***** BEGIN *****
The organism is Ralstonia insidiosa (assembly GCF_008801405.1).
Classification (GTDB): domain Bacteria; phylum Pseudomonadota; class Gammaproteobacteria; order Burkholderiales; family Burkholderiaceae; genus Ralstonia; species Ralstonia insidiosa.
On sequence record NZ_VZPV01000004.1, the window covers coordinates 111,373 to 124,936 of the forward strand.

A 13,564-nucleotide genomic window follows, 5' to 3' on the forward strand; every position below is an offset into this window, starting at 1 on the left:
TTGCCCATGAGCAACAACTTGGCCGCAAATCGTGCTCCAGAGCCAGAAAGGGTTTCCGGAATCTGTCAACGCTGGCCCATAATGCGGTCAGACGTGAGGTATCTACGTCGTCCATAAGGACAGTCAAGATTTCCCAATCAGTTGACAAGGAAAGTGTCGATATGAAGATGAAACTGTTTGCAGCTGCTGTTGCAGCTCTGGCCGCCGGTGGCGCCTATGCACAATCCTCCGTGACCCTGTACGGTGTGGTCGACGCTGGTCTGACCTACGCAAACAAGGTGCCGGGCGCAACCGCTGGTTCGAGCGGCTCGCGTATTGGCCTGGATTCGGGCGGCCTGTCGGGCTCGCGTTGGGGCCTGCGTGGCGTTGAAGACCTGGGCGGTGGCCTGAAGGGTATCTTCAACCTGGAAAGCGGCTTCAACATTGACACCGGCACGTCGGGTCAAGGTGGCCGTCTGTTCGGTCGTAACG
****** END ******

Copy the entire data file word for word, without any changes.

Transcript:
The organism is Ralstonia insidiosa (assembly GCF_008801405.1).
Classification (GTDB): domain Bacteria; phylum Pseudomonadota; class Gammaproteobacteria; order Burkholderiales; family Burkholderiaceae; genus Ralstonia; species Ralstonia insidiosa.
On sequence record NZ_VZPV01000004.1, the window covers coordinates 111,373 to 124,936 of the forward strand.

A 13,564-nucleotide genomic window follows, 5' to 3' on the forward strand; every position below is an offset into this window, starting at 1 on the left:
TTGCCCATGAGCAACAACTTGGCCGCAAATCGTGCTCCAGAGCCAGAAAGGGTTTCCGGAATCTGTCAACGCTGGCCCATAATGCGGTCAGACGTGAGGTATCTACGTCGTCCATAAGGACAGTCAAGATTTCCCAATCAGTTGACAAGGAAAGTGTCGATATGAAGATGAAACTGTTTGCAGCTGCTGTTGCAGCTCTGGCCGCCGGTGGCGCCTATGCACAATCCTCCGTGACCCTGTACGGTGTGGTCGACGCTGGTCTGACCTACGCAAACAAGGTGCCGGGCGCAACCGCTGGTTCGAGCGGCTCGCGTATTGGCCTGGATTCGGGCGGCCTGTCGGGCTCGCGTTGGGGCCTGCGTGGCGTTGAAGACCTGGGCGGTGGCCTGAAGGGTATCTTCAACCTGGAAAGCGGCTTCAACATTGACACCGGCACGTCGGGTCAAGGTGGCCGTCTGTTCGGTCGTAACG